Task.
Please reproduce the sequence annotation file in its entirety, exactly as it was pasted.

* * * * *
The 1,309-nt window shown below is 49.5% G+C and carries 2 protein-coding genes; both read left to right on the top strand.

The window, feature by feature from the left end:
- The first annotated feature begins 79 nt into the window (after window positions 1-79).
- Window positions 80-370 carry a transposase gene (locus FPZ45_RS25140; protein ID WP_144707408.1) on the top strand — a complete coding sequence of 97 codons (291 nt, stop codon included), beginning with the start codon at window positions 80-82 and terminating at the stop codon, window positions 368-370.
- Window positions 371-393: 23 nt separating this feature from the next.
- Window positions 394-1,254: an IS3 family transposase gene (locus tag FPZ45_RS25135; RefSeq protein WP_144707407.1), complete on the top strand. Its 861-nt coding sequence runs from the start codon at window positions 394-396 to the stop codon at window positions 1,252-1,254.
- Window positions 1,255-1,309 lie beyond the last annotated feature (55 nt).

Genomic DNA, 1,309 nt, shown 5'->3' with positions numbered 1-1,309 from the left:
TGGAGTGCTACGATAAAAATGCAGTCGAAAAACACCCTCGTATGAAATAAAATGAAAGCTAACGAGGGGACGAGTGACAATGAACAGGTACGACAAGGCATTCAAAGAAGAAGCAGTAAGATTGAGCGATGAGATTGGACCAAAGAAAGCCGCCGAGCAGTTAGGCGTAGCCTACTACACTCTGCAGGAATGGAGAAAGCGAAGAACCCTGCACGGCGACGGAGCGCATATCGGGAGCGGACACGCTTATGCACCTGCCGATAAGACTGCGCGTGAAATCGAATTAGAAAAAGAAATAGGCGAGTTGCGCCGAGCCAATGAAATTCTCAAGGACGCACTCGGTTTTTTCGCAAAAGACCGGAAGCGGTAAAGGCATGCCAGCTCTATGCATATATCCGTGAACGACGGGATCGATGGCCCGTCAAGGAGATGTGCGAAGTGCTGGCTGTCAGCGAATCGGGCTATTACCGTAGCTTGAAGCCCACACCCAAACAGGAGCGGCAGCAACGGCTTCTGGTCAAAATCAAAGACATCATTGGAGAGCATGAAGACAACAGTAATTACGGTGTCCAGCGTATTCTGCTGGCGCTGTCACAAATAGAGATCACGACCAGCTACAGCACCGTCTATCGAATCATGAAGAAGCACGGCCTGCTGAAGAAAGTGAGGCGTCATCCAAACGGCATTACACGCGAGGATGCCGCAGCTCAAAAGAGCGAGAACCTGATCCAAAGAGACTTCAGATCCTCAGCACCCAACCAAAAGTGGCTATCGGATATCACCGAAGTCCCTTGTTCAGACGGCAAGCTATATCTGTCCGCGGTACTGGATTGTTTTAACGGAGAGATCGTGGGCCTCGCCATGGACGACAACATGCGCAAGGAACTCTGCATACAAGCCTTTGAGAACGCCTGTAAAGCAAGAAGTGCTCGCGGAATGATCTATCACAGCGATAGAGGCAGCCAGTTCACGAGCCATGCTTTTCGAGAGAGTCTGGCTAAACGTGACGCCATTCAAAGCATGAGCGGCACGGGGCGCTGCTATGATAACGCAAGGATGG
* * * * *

The 1,309-nt window shown below is 49.5% G+C and carries 2 protein-coding genes; both read left to right on the top strand.

The window, feature by feature from the left end:
- The first annotated feature begins 79 nt into the window (after window positions 1-79).
- Window positions 80-370 carry a transposase gene (locus FPZ45_RS25140; protein ID WP_144707408.1) on the top strand — a complete coding sequence of 97 codons (291 nt, stop codon included), beginning with the start codon at window positions 80-82 and terminating at the stop codon, window positions 368-370.
- Window positions 371-393: 23 nt separating this feature from the next.
- Window positions 394-1,254: an IS3 family transposase gene (locus tag FPZ45_RS25135; RefSeq protein WP_144707407.1), complete on the top strand. Its 861-nt coding sequence runs from the start codon at window positions 394-396 to the stop codon at window positions 1,252-1,254.
- Window positions 1,255-1,309 lie beyond the last annotated feature (55 nt).

Genomic DNA, 1,309 nt, shown 5'->3' with positions numbered 1-1,309 from the left:
TGGAGTGCTACGATAAAAATGCAGTCGAAAAACACCCTCGTATGAAATAAAATGAAAGCTAACGAGGGGACGAGTGACAATGAACAGGTACGACAAGGCATTCAAAGAAGAAGCAGTAAGATTGAGCGATGAGATTGGACCAAAGAAAGCCGCCGAGCAGTTAGGCGTAGCCTACTACACTCTGCAGGAATGGAGAAAGCGAAGAACCCTGCACGGCGACGGAGCGCATATCGGGAGCGGACACGCTTATGCACCTGCCGATAAGACTGCGCGTGAAATCGAATTAGAAAAAGAAATAGGCGAGTTGCGCCGAGCCAATGAAATTCTCAAGGACGCACTCGGTTTTTTCGCAAAAGACCGGAAGCGGTAAAGGCATGCCAGCTCTATGCATATATCCGTGAACGACGGGATCGATGGCCCGTCAAGGAGATGTGCGAAGTGCTGGCTGTCAGCGAATCGGGCTATTACCGTAGCTTGAAGCCCACACCCAAACAGGAGCGGCAGCAACGGCTTCTGGTCAAAATCAAAGACATCATTGGAGAGCATGAAGACAACAGTAATTACGGTGTCCAGCGTATTCTGCTGGCGCTGTCACAAATAGAGATCACGACCAGCTACAGCACCGTCTATCGAATCATGAAGAAGCACGGCCTGCTGAAGAAAGTGAGGCGTCATCCAAACGGCATTACACGCGAGGATGCCGCAGCTCAAAAGAGCGAGAACCTGATCCAAAGAGACTTCAGATCCTCAGCACCCAACCAAAAGTGGCTATCGGATATCACCGAAGTCCCTTGTTCAGACGGCAAGCTATATCTGTCCGCGGTACTGGATTGTTTTAACGGAGAGATCGTGGGCCTCGCCATGGACGACAACATGCGCAAGGAACTCTGCATACAAGCCTTTGAGAACGCCTGTAAAGCAAGAAGTGCTCGCGGAATGATCTATCACAGCGATAGAGGCAGCCAGTTCACGAGCCATGCTTTTCGAGAGAGTCTGGCTAAACGTGACGCCATTCAAAGCATGAGCGGCACGGGGCGCTGCTATGATAACGCAAGGATGG